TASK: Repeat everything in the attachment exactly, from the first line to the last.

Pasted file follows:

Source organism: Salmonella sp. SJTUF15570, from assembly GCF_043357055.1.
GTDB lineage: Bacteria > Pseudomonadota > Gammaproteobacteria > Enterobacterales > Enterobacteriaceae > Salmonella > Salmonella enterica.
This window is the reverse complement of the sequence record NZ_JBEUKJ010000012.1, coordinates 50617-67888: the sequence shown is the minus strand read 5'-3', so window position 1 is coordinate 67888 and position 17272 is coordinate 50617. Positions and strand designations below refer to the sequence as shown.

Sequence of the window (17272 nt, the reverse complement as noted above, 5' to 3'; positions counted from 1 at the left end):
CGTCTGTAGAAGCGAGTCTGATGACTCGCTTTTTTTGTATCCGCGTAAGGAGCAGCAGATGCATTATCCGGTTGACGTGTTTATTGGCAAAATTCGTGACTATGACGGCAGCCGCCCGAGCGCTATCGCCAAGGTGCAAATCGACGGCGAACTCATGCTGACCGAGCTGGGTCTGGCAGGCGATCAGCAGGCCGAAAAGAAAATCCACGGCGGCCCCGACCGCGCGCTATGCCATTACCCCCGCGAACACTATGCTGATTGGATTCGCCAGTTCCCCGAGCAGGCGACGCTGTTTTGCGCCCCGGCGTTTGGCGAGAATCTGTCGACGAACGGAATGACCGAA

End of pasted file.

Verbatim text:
Source organism: Salmonella sp. SJTUF15570, from assembly GCF_043357055.1.
GTDB lineage: Bacteria > Pseudomonadota > Gammaproteobacteria > Enterobacterales > Enterobacteriaceae > Salmonella > Salmonella enterica.
This window is the reverse complement of the sequence record NZ_JBEUKJ010000012.1, coordinates 50617-67888: the sequence shown is the minus strand read 5'-3', so window position 1 is coordinate 67888 and position 17272 is coordinate 50617. Positions and strand designations below refer to the sequence as shown.

Sequence of the window (17272 nt, the reverse complement as noted above, 5' to 3'; positions counted from 1 at the left end):
CGTCTGTAGAAGCGAGTCTGATGACTCGCTTTTTTTGTATCCGCGTAAGGAGCAGCAGATGCATTATCCGGTTGACGTGTTTATTGGCAAAATTCGTGACTATGACGGCAGCCGCCCGAGCGCTATCGCCAAGGTGCAAATCGACGGCGAACTCATGCTGACCGAGCTGGGTCTGGCAGGCGATCAGCAGGCCGAAAAGAAAATCCACGGCGGCCCCGACCGCGCGCTATGCCATTACCCCCGCGAACACTATGCTGATTGGATTCGCCAGTTCCCCGAGCAGGCGACGCTGTTTTGCGCCCCGGCGTTTGGCGAGAATCTGTCGACGAACGGAATGACCGAA